T.E.R:R.A.I.N - Taranaki Educational Resource: Research, Analysis and Information Network


Stachys byzantina (Lamb's-ears)

Kingdom: Plantae
(unranked): Angiosperms
(unranked): Eudicots
(unranked): Asterids
Order: Lamiales
Family: Lamiaceae
Genus: Stachys
Species: S. byzantina
Binomial name: Stachys byzantina
Synonyms: Eriostomum lanatum, Stachys lanata, Stachys olympica, Stachys taurica
Common names: Lamb's-ears, Woolly hedgenettle, Fuzzy Wuzzy

Stachys byzantina is a species of perennial herb, native to Turkey, Armenia, and Iran. It is cultivated over much of the temperate world as an ornamental plant, and is naturalised in some locations as an escapee from gardens. There are a number of cultivars.

The leaves are thick and somewhat wrinkled, densely covered on both sides with gray-silver coloured, silky-lanate hairs; the under sides are more silver-white in colour than the top surfaces. The leaves are arranged oppositely on the stems and 5 to 10 cm long. The leaf petioles are semiamplexicaul (the bases wrapping half way around the stem) with the basal leaves having blades oblong-elliptic in shape, measuring 10 cm long and 2.5 cm wide (though variation exists in cultivated forms). The leaf margins are crenulate but covered with dense hairs, the leaf apexes attenuate, gradually narrowing to a rounded point. They are named lamb's ears because of the leaves curved shape and white, soft, fur-like hair coating.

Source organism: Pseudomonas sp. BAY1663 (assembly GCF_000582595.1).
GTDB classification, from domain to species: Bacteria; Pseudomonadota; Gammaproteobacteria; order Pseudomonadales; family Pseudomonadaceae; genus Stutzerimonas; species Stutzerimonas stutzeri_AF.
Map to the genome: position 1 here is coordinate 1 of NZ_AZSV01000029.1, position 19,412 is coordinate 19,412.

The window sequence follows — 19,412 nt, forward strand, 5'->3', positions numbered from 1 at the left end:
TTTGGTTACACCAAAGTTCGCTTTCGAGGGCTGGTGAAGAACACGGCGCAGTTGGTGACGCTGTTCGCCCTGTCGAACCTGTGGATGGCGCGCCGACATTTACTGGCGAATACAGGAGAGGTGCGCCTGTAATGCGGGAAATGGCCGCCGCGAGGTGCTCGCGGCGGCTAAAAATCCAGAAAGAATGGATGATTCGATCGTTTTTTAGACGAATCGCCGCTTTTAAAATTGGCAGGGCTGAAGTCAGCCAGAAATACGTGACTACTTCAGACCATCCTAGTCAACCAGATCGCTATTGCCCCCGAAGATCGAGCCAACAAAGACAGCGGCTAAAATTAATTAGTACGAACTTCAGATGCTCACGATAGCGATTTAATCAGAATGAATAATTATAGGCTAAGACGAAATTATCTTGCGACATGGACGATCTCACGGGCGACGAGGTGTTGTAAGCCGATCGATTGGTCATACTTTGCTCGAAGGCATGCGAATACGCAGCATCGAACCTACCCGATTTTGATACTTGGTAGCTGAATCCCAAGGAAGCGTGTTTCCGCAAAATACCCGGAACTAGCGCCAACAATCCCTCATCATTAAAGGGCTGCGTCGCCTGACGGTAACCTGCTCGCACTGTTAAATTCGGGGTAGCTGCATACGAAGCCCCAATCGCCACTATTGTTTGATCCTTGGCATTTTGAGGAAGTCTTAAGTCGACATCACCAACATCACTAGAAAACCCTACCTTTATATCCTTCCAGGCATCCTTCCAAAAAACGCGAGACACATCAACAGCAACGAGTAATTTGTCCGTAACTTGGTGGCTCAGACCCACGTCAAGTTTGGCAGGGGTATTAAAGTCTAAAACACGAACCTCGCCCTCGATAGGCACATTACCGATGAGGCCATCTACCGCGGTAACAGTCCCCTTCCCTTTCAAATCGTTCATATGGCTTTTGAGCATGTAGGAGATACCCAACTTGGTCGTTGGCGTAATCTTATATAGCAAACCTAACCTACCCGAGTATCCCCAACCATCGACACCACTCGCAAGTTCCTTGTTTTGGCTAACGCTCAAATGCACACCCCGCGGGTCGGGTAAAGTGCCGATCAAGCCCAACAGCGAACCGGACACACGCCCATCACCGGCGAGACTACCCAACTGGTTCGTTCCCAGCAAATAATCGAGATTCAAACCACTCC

Flowering occurs in late spring and early summer on tall stems with a few reduced leaves. The flowering spikes are 10–22 cm long producing verticillasters that each have many flowers and are crowded together over most of the length on the spike-like stem. The flowers are small and light purple.



Flower head


The lambs ear.